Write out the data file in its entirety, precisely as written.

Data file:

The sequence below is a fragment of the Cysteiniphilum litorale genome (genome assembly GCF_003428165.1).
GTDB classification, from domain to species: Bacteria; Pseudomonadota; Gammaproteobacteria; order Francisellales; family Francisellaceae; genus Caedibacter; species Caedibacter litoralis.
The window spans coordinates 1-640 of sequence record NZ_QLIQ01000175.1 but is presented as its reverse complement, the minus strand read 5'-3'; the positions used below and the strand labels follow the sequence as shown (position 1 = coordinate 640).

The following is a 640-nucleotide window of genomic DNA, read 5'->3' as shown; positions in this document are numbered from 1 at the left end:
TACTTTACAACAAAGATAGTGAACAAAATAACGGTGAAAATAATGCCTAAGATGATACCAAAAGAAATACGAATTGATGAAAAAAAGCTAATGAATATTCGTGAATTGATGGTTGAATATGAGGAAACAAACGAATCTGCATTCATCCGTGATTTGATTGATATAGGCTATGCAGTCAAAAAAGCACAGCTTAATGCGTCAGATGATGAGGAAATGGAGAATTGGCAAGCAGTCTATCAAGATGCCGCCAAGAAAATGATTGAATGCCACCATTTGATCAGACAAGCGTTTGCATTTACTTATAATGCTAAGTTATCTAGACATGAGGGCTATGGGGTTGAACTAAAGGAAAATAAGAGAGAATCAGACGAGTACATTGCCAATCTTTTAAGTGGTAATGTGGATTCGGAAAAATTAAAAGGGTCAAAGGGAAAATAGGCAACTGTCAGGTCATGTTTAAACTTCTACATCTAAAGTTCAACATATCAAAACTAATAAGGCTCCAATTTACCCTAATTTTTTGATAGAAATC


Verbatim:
The sequence below is a fragment of the Cysteiniphilum litorale genome (genome assembly GCF_003428165.1).
GTDB classification, from domain to species: Bacteria; Pseudomonadota; Gammaproteobacteria; order Francisellales; family Francisellaceae; genus Caedibacter; species Caedibacter litoralis.
The window spans coordinates 1-640 of sequence record NZ_QLIQ01000175.1 but is presented as its reverse complement, the minus strand read 5'-3'; the positions used below and the strand labels follow the sequence as shown (position 1 = coordinate 640).

The following is a 640-nucleotide window of genomic DNA, read 5'->3' as shown; positions in this document are numbered from 1 at the left end:
TACTTTACAACAAAGATAGTGAACAAAATAACGGTGAAAATAATGCCTAAGATGATACCAAAAGAAATACGAATTGATGAAAAAAAGCTAATGAATATTCGTGAATTGATGGTTGAATATGAGGAAACAAACGAATCTGCATTCATCCGTGATTTGATTGATATAGGCTATGCAGTCAAAAAAGCACAGCTTAATGCGTCAGATGATGAGGAAATGGAGAATTGGCAAGCAGTCTATCAAGATGCCGCCAAGAAAATGATTGAATGCCACCATTTGATCAGACAAGCGTTTGCATTTACTTATAATGCTAAGTTATCTAGACATGAGGGCTATGGGGTTGAACTAAAGGAAAATAAGAGAGAATCAGACGAGTACATTGCCAATCTTTTAAGTGGTAATGTGGATTCGGAAAAATTAAAAGGGTCAAAGGGAAAATAGGCAACTGTCAGGTCATGTTTAAACTTCTACATCTAAAGTTCAACATATCAAAACTAATAAGGCTCCAATTTACCCTAATTTTTTGATAGAAATC